A Practical Guide to Caring for Elderly Parents

group of seniors smiling

Caring for an elderly parent is a huge responsibility. It is one that gets increasingly demanding the older they get.

If you’re looking after an older adult at home, it’s reasonable to wonder whether you’re doing or even saying the right thing at all times. These practical tips can help you better address their needs and protect their well-being.

Develop a routine

A daily routine will help you and your parent get a lot more done quickly and efficiently.

Make a list of your daily tasks and schedule reminders on your phone to ensure you don’t miss an item. Divide big tasks into smaller chunks so that you don’t overwhelm yourself.

If your parent suffers from impaired mobility, create a system for assisting them with essential activities such as:

  • Feeding
  • Functional mobility (getting in and out of bed or a chair)
  • Dressing
  • Bathing
  • Personal hygiene (brushing, shaving, styling hair)
  • Toilet hygiene (getting to the toilet, self-cleaning)

Creating a routine is a team effort. As much as you want to make things easier for your loved one, make sure you factor in their needs and preferences. Let them be in charge of their schedule, but communicate any concerns and recommendations you have. Be open and considerate with each other. This way, you prevent more disagreements in the long run.

Make your home senior-friendly

87% of adults age 65 and above want to stay in their current home and community as they age. If your parent shares the same sentiment, you may need to make simple home modifications to create a safe and accessible space for seniors.

Add grab bars near the toilet and in the showers/tubs to assist in sitting and standing. Install railings on both sides of your stairways. If possible, let your parent move into a first-floor bedroom to prevent stairway injuries.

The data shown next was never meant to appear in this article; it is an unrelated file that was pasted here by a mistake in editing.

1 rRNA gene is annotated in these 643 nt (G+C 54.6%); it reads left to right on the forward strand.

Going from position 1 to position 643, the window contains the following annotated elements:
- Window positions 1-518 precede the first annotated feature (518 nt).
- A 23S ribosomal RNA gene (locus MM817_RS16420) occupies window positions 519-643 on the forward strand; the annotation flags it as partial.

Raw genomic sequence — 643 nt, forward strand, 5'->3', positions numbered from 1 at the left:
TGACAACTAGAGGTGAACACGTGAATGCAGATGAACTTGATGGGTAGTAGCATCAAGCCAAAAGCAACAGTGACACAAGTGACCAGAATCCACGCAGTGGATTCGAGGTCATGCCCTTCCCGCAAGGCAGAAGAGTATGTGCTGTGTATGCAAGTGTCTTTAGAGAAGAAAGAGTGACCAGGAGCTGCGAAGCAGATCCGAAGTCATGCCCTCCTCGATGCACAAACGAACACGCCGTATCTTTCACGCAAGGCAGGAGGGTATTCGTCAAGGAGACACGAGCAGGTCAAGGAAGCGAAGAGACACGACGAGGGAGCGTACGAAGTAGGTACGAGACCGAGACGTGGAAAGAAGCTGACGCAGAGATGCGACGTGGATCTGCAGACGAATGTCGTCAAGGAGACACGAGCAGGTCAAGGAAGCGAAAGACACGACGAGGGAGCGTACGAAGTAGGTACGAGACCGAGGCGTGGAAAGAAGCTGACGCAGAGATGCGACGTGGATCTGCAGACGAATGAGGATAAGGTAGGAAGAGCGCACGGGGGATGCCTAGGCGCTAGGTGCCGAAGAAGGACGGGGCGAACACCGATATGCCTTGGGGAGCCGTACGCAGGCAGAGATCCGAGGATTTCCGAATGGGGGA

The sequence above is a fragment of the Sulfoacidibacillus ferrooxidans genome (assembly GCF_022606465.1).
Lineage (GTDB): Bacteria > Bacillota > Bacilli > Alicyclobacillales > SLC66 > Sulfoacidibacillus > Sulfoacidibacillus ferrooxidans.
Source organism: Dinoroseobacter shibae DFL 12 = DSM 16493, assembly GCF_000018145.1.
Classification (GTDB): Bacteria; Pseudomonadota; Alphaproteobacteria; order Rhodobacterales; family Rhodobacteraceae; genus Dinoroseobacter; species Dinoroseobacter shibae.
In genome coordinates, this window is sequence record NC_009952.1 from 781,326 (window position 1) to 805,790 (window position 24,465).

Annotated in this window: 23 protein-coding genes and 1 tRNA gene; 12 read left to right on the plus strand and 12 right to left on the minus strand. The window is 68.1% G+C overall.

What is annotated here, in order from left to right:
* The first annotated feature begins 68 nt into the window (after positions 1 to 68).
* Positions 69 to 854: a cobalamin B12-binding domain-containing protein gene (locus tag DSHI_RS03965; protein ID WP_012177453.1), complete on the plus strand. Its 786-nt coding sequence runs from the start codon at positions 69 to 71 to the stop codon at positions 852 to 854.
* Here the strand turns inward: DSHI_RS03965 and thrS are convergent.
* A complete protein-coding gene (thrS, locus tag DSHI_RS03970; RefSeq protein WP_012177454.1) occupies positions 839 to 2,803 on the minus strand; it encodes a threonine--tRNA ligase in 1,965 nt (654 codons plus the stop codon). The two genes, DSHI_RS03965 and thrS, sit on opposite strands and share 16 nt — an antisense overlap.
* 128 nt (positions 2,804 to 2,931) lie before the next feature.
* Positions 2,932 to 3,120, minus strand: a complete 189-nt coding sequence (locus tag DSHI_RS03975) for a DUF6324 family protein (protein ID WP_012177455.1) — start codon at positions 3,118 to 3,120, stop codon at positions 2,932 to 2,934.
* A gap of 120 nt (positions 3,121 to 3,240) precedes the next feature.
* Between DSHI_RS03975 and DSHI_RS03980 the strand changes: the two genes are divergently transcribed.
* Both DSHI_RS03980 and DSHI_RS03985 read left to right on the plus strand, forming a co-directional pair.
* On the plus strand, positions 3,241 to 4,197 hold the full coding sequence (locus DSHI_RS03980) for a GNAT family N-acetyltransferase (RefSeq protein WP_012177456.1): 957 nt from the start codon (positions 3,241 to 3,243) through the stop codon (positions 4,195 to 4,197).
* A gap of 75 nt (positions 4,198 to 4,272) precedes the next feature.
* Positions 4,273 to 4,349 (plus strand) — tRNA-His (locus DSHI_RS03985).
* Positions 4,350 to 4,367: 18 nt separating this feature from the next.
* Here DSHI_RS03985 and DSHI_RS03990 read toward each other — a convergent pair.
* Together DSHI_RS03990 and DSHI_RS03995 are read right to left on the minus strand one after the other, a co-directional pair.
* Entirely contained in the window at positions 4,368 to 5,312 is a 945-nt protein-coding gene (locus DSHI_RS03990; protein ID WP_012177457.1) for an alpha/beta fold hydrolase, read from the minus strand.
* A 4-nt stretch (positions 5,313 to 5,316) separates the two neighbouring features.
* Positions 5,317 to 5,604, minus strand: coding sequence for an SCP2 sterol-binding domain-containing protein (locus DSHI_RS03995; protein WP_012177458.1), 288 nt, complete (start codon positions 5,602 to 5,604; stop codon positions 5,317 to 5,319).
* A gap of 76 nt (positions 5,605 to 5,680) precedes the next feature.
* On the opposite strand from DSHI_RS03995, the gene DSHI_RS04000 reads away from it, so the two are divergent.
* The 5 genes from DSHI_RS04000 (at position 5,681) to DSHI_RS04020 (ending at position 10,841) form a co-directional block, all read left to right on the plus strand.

Bathroom access on the main floor that is also wide enough to accommodate a walker or wheelchair. Install reachable storage areas in the kitchen, bedrooms, bathrooms, and other areas of the home.

Research shows that each year, 3 million older people are treated in emergency departments for fall injuries. Implementing these home fixtures will keep slips and accidents at bay and safeguard your parent’s health.

Know the financial costs

Caring for an aging parent comes with significant financial burdens, including food, medicine, and transportation to and from appointments. You may also need to invest in equipment and accessories such as new electric wheelchairs or personal alert systems.

On the bright side, financially supporting an older loved one may give you a tax deduction. If they meet the IRS requirements to be considered your dependent, you may be entitled to this benefit.

elderly careGet professional help

Caregiving is a full-time job. There’s no need to give up your career or social life when there are people who can lend a hand.

Consider hiring live-in carers who can give your parents one-on-one, 24-hour assistance. That means you don’t have to worry about getting up at night or stopping by the drugstore on your way home. If you’re not yet ready for a full-time carer, you can explore respite care services to get a longer break from the daily routine.

Finding trusted help takes patience and effort, but the decrease in your stress and workload will make it a worthy investment.

Caregiving comes with medical, financial, and interpersonal concerns. That’s why it’s essential to plan and research ahead of time. The more you know what to expect, the better equipped you will be to take care of your loved one.

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